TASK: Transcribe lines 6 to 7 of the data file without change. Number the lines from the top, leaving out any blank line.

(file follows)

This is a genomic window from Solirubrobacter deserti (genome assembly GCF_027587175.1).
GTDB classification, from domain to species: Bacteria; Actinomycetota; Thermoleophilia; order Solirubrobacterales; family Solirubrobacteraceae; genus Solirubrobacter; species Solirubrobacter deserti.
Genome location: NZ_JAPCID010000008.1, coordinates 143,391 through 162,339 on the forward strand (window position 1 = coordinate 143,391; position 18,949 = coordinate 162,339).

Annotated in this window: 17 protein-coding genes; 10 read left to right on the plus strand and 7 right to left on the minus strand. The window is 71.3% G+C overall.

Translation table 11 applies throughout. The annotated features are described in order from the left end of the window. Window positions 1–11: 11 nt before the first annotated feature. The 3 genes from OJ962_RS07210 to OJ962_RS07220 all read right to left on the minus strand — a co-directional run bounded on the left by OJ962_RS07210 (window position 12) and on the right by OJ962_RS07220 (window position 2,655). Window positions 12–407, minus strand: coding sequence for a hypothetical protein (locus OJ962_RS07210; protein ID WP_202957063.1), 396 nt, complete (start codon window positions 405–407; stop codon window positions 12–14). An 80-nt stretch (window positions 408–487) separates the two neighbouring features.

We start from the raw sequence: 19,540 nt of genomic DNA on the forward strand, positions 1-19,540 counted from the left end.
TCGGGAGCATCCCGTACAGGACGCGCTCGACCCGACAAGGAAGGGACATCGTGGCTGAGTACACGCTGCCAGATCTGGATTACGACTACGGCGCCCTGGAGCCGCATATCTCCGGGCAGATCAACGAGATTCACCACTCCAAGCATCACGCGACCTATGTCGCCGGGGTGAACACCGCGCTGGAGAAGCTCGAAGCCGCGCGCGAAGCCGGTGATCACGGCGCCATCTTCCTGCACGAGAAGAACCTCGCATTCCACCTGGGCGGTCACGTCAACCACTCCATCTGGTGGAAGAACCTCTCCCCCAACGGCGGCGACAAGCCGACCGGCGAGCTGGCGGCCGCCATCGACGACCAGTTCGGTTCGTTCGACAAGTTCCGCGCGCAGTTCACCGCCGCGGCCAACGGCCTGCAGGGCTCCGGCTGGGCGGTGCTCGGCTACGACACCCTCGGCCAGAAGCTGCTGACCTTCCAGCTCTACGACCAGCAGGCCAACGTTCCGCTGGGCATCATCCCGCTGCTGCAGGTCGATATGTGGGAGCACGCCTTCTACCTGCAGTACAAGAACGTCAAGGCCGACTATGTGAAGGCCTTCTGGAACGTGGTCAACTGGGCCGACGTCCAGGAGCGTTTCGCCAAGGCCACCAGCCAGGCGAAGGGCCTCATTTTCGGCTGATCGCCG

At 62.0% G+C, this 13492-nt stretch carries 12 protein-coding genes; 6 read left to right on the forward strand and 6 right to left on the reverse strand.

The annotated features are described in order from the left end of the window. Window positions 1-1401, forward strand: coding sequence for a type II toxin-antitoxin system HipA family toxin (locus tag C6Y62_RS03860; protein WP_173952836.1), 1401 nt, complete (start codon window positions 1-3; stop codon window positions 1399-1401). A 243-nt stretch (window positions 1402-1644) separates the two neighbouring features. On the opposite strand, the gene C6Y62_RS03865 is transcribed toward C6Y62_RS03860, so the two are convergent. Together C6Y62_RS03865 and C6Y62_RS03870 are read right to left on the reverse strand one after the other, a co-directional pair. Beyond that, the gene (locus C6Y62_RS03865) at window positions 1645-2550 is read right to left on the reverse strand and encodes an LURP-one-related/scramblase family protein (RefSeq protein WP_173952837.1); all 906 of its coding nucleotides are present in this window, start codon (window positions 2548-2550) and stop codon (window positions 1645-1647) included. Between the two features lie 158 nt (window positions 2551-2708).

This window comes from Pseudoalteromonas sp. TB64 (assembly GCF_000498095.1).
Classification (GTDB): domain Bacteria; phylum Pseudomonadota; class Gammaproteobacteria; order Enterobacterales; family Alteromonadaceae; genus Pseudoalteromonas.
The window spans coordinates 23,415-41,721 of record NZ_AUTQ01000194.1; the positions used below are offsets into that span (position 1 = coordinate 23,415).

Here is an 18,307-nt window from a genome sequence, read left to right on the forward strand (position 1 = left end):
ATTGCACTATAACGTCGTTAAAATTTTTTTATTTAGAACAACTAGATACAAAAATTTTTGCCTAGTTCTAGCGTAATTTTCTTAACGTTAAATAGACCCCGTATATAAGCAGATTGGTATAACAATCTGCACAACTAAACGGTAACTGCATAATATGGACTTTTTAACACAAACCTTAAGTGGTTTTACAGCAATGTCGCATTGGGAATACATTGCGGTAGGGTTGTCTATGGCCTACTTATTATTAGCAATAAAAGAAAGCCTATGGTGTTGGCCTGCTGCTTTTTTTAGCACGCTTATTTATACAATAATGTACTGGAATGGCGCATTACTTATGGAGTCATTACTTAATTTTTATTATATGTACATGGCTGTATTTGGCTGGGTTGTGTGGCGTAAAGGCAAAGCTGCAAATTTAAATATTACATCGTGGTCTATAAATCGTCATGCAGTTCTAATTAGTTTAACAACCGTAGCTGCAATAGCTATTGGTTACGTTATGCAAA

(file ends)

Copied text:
We start from the raw sequence: 19,540 nt of genomic DNA on the forward strand, positions 1-19,540 counted from the left end.
TCGGGAGCATCCCGTACAGGACGCGCTCGACCCGACAAGGAAGGGACATCGTGGCTGAGTACACGCTGCCAGATCTGGATTACGACTACGGCGCCCTGGAGCCGCATATCTCCGGGCAGATCAACGAGATTCACCACTCCAAGCATCACGCGACCTATGTCGCCGGGGTGAACACCGCGCTGGAGAAGCTCGAAGCCGCGCGCGAAGCCGGTGATCACGGCGCCATCTTCCTGCACGAGAAGAACCTCGCATTCCACCTGGGCGGTCACGTCAACCACTCCATCTGGTGGAAGAACCTCTCCCCCAACGGCGGCGACAAGCCGACCGGCGAGCTGGCGGCCGCCATCGACGACCAGTTCGGTTCGTTCGACAAGTTCCGCGCGCAGTTCACCGCCGCGGCCAACGGCCTGCAGGGCTCCGGCTGGGCGGTGCTCGGCTACGACACCCTCGGCCAGAAGCTGCTGACCTTCCAGCTCTACGACCAGCAGGCCAACGTTCCGCTGGGCATCATCCCGCTGCTGCAGGTCGATATGTGGGAGCACGCCTTCTACCTGCAGTACAAGAACGTCAAGGCCGACTATGTGAAGGCCTTCTGGAACGTGGTCAACTGGGCCGACGTCCAGGAGCGTTTCGCCAAGGCCACCAGCCAGGCGAAGGGCCTCATTTTCGGCTGATCGCCG